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Monday, April 30, 2007

The Other Indigestible Carbs

We all know about lactose not being digestible unless your body makes the enzyme lactase.

Lactose isn't alone, though. There are other carbohydrates that are equally problematical, some of which also create the gas that plagues those of us with lactose intolerance.

Jason Engelhart mentions some in this article from the Badger Herald.

A greater and more universal offender than lactose is inulin, a form of fiber that exists in plants such as onions, garlic and Jerusalem artichokes. In fact, the last of these is reputed to wreak such havoc on digestion that the 17th century English botanist John Gerard once remarked of them, “Which way soeuer they be drest and eaten they stirre and cause a filthie loathsome stinking winde within the bodie, thereby causing the belly to be pained and tormented and are a meat more fit for swine than men.” Delicious!

The last of our unholy trinity of indigestible carbohydrates are perhaps the most malicious of all: the oligosaccharides. These three-, four- and five-sugar carbohydrates have long been considered the reason beans are referred to as “the musical fruit,” and they are scientifically proven to produce toots. However, recent research — yes, there are people who research this kind of thing — suggests that cell-wall cements also play a role in gas production from beans. Either way, the indigestible carbohydrates in beans make them the composers of many a sad chord in the soundtracks of our lives.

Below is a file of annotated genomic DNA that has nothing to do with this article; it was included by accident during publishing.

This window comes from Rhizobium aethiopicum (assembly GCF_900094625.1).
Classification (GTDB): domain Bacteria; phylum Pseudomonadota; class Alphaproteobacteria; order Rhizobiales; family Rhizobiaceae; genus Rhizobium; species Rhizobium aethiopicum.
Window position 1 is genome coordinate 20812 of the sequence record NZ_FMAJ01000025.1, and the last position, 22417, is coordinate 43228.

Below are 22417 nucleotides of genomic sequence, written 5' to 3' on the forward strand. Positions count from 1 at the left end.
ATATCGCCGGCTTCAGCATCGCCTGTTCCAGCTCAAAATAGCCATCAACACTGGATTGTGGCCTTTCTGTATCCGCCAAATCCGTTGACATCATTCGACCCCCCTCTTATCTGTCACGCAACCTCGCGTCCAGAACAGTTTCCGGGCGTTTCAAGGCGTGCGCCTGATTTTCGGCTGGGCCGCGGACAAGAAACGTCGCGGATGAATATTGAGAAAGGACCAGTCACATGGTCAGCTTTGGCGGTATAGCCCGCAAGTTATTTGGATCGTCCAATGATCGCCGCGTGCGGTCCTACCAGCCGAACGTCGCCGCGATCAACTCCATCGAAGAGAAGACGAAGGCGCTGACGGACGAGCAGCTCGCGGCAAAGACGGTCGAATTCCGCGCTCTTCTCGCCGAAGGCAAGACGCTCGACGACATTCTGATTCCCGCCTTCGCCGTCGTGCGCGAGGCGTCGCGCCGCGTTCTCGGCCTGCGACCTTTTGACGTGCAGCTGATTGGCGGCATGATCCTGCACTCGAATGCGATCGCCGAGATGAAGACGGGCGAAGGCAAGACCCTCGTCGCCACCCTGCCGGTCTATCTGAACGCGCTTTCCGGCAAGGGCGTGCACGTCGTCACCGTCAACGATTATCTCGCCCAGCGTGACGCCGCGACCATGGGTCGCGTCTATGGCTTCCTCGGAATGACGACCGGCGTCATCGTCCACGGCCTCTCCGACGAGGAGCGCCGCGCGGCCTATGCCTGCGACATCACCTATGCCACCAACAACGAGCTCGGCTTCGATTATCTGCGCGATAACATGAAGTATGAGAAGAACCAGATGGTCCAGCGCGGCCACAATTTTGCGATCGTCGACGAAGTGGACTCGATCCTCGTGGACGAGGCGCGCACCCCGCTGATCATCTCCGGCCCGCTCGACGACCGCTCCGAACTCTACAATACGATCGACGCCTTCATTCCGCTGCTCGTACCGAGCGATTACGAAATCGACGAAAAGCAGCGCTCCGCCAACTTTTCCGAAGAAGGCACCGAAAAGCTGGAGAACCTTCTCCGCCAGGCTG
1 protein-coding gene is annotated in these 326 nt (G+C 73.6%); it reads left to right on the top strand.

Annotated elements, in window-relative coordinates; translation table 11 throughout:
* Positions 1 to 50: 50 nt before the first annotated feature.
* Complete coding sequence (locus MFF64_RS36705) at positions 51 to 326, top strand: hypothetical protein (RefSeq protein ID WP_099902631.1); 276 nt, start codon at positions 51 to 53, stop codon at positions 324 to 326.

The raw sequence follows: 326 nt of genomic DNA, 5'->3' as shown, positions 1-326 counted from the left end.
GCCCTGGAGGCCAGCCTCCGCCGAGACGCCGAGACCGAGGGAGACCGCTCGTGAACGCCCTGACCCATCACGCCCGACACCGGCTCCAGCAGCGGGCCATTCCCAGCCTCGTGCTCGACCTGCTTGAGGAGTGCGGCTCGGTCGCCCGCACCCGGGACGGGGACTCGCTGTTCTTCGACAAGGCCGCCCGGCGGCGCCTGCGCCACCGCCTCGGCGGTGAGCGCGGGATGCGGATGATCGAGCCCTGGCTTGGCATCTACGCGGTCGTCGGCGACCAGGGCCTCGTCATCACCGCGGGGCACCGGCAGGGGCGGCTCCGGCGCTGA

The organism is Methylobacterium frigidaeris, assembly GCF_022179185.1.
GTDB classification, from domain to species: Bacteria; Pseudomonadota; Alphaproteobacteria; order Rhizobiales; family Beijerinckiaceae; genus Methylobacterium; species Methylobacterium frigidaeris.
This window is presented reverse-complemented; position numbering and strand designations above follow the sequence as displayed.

[P]eople who want to eat massive quantities of Jerusalem artichokes or three-bean chili need the help of something the body does not normally produce — alpha-galactosidase. This enzyme, which is sold over the counter as Beano, breaks down the normally indigestible carbohydrates, making them cave to the digestive power of the small intestine. Because of chemistry, we need not cave to the gassy forces of evil.

A couple of things that Engelhart does not say. He doesn't really give the full story on inulin, so here's some background info from Mark Anthony at
Consisting of relatively short chains of sugar molecules, inulin acts as a soluble fiber providing the type of bulk that aids the body’s absorption of calcium and magnesium in the small intestine. In the large intestine, inulin is broken down by beneficial bacterial through fermentation to yield short chain fatty acids. These beneficial products are believed to aid in the prevention of colorectal cancer.

Inulin has been a healthful part of our diet for thousands of years. It occurs naturally in over 36,000 plants, including many common foods such as bananas, wheat, asparagus, onions, garlic, leeks and Jerusalem artichokes. (One of the most abundant sources is chicory, the roots of which have been ground and used as coffee substitutes for decades.)

Inulin is also the fiber used in capsule form in Fiber Choice and Fiber Sure for those who need bulk fiber in their diets.

And while Engelhart is right about alpha-galactosidase being the enzyme that digests oligosaccharides, he leaves out a nifty fact.

Lactase is also known as a beta-galactosidase. Not surprisingly, the bonds that hold together the lactose molecule are very similar to those that hold together this other type of sugar. In fact, they are identical except that one is rotated up and the other is rotated down, hence known as alpha and beta bonds.

Beano was invented by the same people who made Lactaid. And why not? They already had a great deal of expertise in galactosidases.

Overall, though, a good article for a student newspaper.

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